# Spectrum Sharing Based on a Bertrand Game in Cognitive Radio Sensor Networks

^{1}

^{2}

^{*}

## Abstract

**:**

## 1. Introduction

- (1)
- In the first stage, designing a secondary user utility function reflecting the needs facing the secondary network spectrum.
- (2)
- A spectrum rental model facing these needs was designed based on Bertrand game theory, and a spectral demand adjustment algorithm of secondary base stations was also designed. This made the optimal spectrum rental quantities of secondary base stations just equal to the secondary network needs when the primary base station used Nash equilibrium pricing.
- (3)
- In the second stage, for the communication needs of secondary users, fairly and efficiently allotting secondary base station spectrum resources based on a Nash bargaining scheme considering frequency, power and time dimensions.

## 2. System Model and Assumptions

#### 2.1. Primary and Secondary Network Model

#### 2.2. Oligopoly Market and Bertrand Game

- (1)
- The player set $N=\left\{1,2,3,\dots ,n\right\}$, which consists of the secondary users or the primary users participating in spectrum sharing;
- (2)
- Strategy vector $\mathit{a}$, player i select a strategy ${a}_{i}$ from its own strategy set ${S}_{i}$ in each game, the strategy can be the number of purchased spectrum, or transmission power, strategy vector of all players $\mathit{a}=({a}_{1},{a}_{2},\dots ,{a}_{n}$);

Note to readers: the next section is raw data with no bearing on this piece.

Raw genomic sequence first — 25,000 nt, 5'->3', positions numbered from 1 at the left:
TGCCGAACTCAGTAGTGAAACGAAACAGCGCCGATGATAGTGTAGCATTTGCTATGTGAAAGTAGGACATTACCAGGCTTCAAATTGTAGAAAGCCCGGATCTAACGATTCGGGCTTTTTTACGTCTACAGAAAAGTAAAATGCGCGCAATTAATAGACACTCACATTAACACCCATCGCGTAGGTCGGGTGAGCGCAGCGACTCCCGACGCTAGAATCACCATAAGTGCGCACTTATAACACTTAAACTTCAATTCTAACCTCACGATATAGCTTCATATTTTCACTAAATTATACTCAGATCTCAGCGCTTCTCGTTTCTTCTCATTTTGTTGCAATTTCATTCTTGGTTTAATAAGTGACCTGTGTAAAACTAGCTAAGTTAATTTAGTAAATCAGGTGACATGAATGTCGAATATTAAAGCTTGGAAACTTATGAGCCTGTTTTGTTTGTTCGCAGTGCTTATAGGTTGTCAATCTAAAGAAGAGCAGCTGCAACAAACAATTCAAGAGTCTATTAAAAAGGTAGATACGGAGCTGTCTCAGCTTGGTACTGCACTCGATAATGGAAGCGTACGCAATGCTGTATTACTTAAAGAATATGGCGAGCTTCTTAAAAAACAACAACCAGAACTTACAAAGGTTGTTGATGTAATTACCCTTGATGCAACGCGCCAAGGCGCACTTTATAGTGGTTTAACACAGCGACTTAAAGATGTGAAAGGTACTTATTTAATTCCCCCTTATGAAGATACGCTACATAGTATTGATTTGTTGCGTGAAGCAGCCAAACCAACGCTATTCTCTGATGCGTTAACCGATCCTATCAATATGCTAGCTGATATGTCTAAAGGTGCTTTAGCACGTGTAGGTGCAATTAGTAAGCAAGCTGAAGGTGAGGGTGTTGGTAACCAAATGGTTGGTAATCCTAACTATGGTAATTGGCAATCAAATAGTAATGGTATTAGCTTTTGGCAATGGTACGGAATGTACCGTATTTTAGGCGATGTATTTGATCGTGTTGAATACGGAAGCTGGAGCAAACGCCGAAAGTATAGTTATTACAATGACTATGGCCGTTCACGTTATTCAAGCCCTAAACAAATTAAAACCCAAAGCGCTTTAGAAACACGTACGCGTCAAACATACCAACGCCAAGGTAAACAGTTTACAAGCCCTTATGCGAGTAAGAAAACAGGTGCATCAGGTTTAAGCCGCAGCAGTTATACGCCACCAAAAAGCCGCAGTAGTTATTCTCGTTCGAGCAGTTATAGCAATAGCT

- (3)
- Utility function ${u}_{i}\left({a}_{i},{\mathit{a}}_{-i}\right):\mathit{S}\to R$, which represents the degree of benefit or satisfaction that player i can obtain in strategy vector $\mathit{a}=\left({a}_{i},{\mathit{a}}_{-i}\right)$. Usually, ${\mathit{a}}_{-i}=\left\{{a}_{1},{a}_{2},\dots ,{a}_{i-1},{a}_{i+1},\dots ,{a}_{n}\right\}$ denotes the strategy vector of other players except i, and $\mathit{u}=\left\{{u}_{1},{u}_{2},\dots ,{u}_{n}\right\}$ is called the utility vector.

## 3. The First Stage: Pricing Model Based on a Bertrand Game

#### 3.1. The Utility Function and Demand Function of Secondary Base Stations

_{z}

^{2}·ln(5BER

_{ij})). By solving Equation (3), we can obtain the total available subcarriers that a secondary base station needs, indicated by Equation (4), where δ = p

^{TOTAL}·|h|

^{2}·η, W(·) is the Lambert-W function.

- (1)
- ${u}_{1}$ represents the utility that leased spectrum can provide. When the rented spectrum is just equal to the spectrum requirements, ${u}_{1}$ can obtain the maximum benefit. If the leased spectrum is less than the spectrum requirements, the quality that the communication of secondary networks needs can’t be guaranteed. If the leased spectrum is more than the spectrum requirements, this would result in excess spectrum and reduced resource utilization. The preference coefficient $\alpha $ reflects the desirability that a secondary base station meets its demand. In addition, to ensure that the utility value of this part is positive, setting $\mu (\mu >0)$ is the upper limit of its utility value.